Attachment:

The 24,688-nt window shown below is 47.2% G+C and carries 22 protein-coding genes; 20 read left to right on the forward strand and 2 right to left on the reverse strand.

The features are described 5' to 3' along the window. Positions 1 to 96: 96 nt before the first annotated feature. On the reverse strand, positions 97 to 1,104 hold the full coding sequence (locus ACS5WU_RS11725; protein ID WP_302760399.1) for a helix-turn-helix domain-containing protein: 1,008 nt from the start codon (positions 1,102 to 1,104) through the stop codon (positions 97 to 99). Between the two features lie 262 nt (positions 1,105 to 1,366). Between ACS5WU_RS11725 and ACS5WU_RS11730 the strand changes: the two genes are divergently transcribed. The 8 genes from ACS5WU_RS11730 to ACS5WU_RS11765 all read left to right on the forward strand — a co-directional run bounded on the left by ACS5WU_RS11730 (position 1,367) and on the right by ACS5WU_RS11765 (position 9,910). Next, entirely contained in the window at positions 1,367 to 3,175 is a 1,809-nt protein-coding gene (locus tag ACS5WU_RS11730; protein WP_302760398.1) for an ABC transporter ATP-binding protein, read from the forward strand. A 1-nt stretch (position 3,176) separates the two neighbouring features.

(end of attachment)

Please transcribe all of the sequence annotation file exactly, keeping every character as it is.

The 24,688-nt window shown below is 47.2% G+C and carries 22 protein-coding genes; 20 read left to right on the forward strand and 2 right to left on the reverse strand.

The features are described 5' to 3' along the window. Positions 1 to 96: 96 nt before the first annotated feature. On the reverse strand, positions 97 to 1,104 hold the full coding sequence (locus ACS5WU_RS11725; protein ID WP_302760399.1) for a helix-turn-helix domain-containing protein: 1,008 nt from the start codon (positions 1,102 to 1,104) through the stop codon (positions 97 to 99). Between the two features lie 262 nt (positions 1,105 to 1,366). Between ACS5WU_RS11725 and ACS5WU_RS11730 the strand changes: the two genes are divergently transcribed. The 8 genes from ACS5WU_RS11730 to ACS5WU_RS11765 all read left to right on the forward strand — a co-directional run bounded on the left by ACS5WU_RS11730 (position 1,367) and on the right by ACS5WU_RS11765 (position 9,910). Next, entirely contained in the window at positions 1,367 to 3,175 is a 1,809-nt protein-coding gene (locus tag ACS5WU_RS11730; protein WP_302760398.1) for an ABC transporter ATP-binding protein, read from the forward strand. A 1-nt stretch (position 3,176) separates the two neighbouring features.